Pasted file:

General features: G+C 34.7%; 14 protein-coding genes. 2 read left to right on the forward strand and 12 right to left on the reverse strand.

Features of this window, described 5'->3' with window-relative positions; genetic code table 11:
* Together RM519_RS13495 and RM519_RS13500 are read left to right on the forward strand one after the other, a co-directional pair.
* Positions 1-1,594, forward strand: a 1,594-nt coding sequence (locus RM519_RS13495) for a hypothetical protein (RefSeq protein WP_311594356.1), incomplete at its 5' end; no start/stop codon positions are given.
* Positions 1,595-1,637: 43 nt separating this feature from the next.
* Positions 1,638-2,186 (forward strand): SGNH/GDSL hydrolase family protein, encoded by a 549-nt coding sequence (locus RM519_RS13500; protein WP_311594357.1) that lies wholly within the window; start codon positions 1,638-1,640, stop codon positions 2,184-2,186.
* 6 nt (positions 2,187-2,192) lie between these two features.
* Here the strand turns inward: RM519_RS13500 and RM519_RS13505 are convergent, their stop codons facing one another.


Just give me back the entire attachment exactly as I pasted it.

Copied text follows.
General features: G+C 34.7%; 14 protein-coding genes. 2 read left to right on the forward strand and 12 right to left on the reverse strand.

Features of this window, described 5'->3' with window-relative positions; genetic code table 11:
* Together RM519_RS13495 and RM519_RS13500 are read left to right on the forward strand one after the other, a co-directional pair.
* Positions 1-1,594, forward strand: a 1,594-nt coding sequence (locus RM519_RS13495) for a hypothetical protein (RefSeq protein WP_311594356.1), incomplete at its 5' end; no start/stop codon positions are given.
* Positions 1,595-1,637: 43 nt separating this feature from the next.
* Positions 1,638-2,186 (forward strand): SGNH/GDSL hydrolase family protein, encoded by a 549-nt coding sequence (locus RM519_RS13500; protein WP_311594357.1) that lies wholly within the window; start codon positions 1,638-1,640, stop codon positions 2,184-2,186.
* 6 nt (positions 2,187-2,192) lie between these two features.
* Here the strand turns inward: RM519_RS13500 and RM519_RS13505 are convergent, their stop codons facing one another.